AbstractA trilayer film based on thermoplastic starch (TPS) for the core layer and poly(ε-caprolactone) (PCL) for the skin layers was obtained by coextrusion. Ascorbic acid and iron powder were added at respectively 15% and 1.5% w/w in the TPS layer for their capacity to act as oxygen scavenger, making the film usable as active food packaging. This study demonstrates that these compounds also play a role in the interactions between the different layers. FTIR measurements show that ascorbic acid migrates at the interface between TPS and PCL, where it acts as a compatibiliser between both polymers, probably by creating new interactions between polar functions of both polymers. This leads to a better adhesion of the different layers, demonstrated by the increase of the adhesion energy from 4.10−3 N·mm−1 for the multilayer film TPS-PCL to 12.10−3 N·mm−1 for the multilayer film containing the active components. Thanks to this compatibilising effect, the mechanical properties of the multilayer film containing ascorbic acid and iron are widely improved with an average maximal tensile strength of 7 MPa, against 3.7 MPa for the multilayer film without the active components and with an elongation at break of respectively 1450% against 290%. However, despite the hydrophobicity of PCL, the water sorption of the TPS-based layer is only slightly reduced. The multilayer film shows active oxygen scavenging properties but the rate of this reaction is divided by two compared to the active film without PCL layers (15 days to reach less than 1% oxygen for the active film without PCL layers and approximately 30 days to reach the same oxygen level with the multilayer active film).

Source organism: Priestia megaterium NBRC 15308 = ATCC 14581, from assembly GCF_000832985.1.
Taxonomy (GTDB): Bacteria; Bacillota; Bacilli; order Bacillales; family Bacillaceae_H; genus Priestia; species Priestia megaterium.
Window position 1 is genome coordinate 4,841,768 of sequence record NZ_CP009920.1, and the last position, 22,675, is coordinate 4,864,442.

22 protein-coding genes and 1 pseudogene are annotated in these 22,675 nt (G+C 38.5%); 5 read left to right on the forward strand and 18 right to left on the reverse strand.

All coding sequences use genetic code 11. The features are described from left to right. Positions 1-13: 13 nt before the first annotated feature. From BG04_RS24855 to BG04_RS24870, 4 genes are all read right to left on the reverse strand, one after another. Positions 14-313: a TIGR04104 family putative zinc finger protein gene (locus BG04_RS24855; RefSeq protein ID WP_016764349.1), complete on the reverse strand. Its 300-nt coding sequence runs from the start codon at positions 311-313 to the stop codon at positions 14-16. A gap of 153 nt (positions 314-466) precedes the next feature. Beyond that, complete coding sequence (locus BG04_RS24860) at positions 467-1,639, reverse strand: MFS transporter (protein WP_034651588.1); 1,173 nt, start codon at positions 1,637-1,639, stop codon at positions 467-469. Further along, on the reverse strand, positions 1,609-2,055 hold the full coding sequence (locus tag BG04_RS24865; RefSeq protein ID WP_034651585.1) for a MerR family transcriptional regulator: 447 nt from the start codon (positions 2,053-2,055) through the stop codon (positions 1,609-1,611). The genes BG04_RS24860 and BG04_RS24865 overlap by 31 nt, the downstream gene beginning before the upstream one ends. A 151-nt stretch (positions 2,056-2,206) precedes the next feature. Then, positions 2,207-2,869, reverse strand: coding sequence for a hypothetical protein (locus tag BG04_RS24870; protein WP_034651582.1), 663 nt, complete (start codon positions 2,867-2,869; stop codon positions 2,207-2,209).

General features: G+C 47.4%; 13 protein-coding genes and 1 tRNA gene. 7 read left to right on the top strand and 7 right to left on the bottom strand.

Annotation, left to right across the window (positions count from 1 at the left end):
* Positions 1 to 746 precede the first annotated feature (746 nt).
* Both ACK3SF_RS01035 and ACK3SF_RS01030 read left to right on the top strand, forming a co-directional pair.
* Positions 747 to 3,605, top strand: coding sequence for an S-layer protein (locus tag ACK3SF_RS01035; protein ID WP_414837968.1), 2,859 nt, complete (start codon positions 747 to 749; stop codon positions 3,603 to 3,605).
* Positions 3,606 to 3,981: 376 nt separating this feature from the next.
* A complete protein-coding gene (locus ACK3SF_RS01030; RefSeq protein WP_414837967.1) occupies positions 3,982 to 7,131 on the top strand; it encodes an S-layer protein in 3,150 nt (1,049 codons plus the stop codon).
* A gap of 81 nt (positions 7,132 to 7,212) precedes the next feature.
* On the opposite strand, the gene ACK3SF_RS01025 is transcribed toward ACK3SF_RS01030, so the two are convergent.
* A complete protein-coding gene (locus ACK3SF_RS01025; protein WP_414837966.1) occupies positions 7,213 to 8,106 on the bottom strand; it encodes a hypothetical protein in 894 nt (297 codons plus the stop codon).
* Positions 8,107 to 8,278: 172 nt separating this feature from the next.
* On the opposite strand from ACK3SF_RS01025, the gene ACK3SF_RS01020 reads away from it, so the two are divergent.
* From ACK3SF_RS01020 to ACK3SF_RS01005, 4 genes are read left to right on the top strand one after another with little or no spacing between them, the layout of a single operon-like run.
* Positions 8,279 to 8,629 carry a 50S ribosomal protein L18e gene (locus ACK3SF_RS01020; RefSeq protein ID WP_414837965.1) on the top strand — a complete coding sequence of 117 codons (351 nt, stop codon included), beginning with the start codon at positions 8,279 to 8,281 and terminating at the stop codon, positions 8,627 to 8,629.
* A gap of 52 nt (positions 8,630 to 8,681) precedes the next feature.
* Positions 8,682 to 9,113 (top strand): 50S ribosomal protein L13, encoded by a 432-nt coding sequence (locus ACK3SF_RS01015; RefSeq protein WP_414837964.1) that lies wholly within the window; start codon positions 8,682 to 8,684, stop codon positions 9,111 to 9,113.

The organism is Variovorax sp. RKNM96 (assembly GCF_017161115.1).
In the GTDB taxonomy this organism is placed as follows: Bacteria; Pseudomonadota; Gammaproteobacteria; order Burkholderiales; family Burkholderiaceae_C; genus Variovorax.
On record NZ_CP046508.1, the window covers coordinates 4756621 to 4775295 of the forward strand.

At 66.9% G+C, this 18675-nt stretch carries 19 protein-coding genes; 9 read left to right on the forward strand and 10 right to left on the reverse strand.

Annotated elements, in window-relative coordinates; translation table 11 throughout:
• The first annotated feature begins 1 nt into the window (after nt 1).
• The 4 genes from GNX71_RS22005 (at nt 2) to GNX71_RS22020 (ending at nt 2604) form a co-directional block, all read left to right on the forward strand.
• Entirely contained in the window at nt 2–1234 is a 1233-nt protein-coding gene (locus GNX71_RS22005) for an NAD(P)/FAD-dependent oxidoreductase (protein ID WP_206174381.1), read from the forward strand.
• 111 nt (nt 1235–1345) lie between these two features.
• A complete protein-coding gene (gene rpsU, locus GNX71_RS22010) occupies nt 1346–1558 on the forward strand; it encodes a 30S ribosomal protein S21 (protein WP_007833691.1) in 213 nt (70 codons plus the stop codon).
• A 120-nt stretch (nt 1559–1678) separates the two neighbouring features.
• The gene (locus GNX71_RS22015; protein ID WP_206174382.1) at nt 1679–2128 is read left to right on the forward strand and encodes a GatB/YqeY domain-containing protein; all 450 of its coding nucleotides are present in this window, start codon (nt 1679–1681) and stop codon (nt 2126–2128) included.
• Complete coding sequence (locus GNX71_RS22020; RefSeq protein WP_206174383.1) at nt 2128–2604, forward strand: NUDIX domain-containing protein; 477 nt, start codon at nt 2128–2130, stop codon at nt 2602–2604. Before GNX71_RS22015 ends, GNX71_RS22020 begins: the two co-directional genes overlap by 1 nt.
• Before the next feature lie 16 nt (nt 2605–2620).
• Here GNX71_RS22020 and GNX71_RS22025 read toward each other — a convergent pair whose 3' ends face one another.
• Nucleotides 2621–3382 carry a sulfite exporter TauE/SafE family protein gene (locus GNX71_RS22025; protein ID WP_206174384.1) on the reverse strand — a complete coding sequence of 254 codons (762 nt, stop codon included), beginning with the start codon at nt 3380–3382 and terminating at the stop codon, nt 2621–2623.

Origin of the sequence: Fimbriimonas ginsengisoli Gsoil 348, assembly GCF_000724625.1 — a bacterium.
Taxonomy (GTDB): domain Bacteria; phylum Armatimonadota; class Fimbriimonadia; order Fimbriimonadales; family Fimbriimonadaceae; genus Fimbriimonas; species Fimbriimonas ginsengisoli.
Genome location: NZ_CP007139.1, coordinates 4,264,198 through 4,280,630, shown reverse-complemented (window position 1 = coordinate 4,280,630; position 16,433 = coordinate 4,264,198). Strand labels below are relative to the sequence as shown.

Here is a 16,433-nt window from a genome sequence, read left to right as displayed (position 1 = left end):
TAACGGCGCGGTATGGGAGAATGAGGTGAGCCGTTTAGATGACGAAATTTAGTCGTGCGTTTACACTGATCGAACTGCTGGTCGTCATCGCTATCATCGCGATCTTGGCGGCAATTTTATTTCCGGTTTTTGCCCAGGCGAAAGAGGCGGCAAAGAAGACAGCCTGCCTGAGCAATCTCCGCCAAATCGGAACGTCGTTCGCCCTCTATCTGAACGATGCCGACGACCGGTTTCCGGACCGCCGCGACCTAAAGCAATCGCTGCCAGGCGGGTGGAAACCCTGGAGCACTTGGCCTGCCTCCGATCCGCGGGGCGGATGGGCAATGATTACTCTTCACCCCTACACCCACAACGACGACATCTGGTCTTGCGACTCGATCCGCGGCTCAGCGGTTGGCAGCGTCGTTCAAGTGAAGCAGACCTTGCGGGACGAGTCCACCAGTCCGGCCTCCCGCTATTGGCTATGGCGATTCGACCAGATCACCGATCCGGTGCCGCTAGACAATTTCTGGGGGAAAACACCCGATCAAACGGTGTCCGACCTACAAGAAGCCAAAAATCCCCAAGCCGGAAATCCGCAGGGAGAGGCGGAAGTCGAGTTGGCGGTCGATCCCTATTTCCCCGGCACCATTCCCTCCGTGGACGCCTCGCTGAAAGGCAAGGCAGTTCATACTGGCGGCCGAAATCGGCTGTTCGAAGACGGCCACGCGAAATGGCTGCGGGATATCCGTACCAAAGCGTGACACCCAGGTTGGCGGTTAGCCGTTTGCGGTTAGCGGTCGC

Packaging Research – de Gruyter
Published: Feb 9, 2017
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